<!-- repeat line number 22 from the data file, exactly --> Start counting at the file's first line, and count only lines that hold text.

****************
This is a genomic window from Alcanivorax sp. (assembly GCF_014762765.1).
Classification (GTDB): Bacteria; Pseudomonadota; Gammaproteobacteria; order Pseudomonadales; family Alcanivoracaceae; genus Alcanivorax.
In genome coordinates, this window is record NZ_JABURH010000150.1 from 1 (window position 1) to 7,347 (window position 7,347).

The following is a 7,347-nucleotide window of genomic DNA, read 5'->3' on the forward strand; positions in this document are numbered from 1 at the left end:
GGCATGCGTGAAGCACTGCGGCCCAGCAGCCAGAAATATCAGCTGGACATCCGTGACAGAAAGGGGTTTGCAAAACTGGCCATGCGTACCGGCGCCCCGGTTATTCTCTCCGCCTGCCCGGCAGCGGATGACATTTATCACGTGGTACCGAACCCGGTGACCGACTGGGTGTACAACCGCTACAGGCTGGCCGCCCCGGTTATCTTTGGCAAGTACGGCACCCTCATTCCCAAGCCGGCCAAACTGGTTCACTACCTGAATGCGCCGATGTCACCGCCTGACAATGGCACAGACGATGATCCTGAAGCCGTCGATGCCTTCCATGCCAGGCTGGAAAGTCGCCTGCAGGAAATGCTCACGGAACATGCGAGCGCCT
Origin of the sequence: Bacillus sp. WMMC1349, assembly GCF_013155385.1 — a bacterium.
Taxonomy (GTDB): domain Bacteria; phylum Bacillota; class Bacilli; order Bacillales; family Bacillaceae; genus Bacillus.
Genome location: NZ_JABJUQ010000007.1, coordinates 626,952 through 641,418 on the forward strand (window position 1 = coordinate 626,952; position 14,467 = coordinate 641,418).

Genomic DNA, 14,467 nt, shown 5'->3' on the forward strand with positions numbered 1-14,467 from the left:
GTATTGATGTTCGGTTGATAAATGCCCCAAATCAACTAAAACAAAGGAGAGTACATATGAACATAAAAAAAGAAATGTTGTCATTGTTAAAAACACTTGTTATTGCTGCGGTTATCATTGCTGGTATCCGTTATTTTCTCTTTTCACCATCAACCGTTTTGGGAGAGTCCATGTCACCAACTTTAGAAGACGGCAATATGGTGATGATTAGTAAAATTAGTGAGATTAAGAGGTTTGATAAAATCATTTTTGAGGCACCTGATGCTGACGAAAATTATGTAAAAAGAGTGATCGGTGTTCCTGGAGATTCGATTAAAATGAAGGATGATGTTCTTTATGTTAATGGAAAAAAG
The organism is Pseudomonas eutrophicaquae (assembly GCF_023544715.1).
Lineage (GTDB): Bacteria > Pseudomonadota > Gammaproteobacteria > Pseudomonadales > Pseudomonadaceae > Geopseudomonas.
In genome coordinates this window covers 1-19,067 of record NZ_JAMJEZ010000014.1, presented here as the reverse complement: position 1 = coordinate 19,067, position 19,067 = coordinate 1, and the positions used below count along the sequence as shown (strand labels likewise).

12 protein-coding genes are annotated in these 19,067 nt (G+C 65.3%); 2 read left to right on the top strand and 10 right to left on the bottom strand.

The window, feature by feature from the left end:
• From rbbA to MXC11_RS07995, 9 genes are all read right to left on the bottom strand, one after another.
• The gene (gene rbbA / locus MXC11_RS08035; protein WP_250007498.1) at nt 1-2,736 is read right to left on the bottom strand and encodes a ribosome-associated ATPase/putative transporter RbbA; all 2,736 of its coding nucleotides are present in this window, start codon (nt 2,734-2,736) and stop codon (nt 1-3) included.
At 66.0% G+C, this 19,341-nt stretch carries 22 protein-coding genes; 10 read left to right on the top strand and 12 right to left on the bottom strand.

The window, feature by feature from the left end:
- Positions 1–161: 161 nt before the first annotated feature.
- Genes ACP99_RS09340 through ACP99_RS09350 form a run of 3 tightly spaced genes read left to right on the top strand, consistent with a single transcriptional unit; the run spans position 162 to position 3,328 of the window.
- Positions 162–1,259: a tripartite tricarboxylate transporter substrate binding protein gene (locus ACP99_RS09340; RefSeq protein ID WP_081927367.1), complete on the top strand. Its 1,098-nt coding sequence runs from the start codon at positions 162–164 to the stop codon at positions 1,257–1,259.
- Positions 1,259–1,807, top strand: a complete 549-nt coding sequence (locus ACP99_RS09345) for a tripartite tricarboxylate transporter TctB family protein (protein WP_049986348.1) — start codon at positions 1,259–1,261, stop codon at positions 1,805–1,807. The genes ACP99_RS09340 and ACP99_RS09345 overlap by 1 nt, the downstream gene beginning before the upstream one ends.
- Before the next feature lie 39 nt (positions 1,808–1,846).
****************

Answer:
- Positions 162–1,259: a tripartite tricarboxylate transporter substrate binding protein gene (locus ACP99_RS09340; RefSeq protein ID WP_081927367.1), complete on the top strand. Its 1,098-nt coding sequence runs from the start codon at positions 162–164 to the stop codon at positions 1,257–1,259.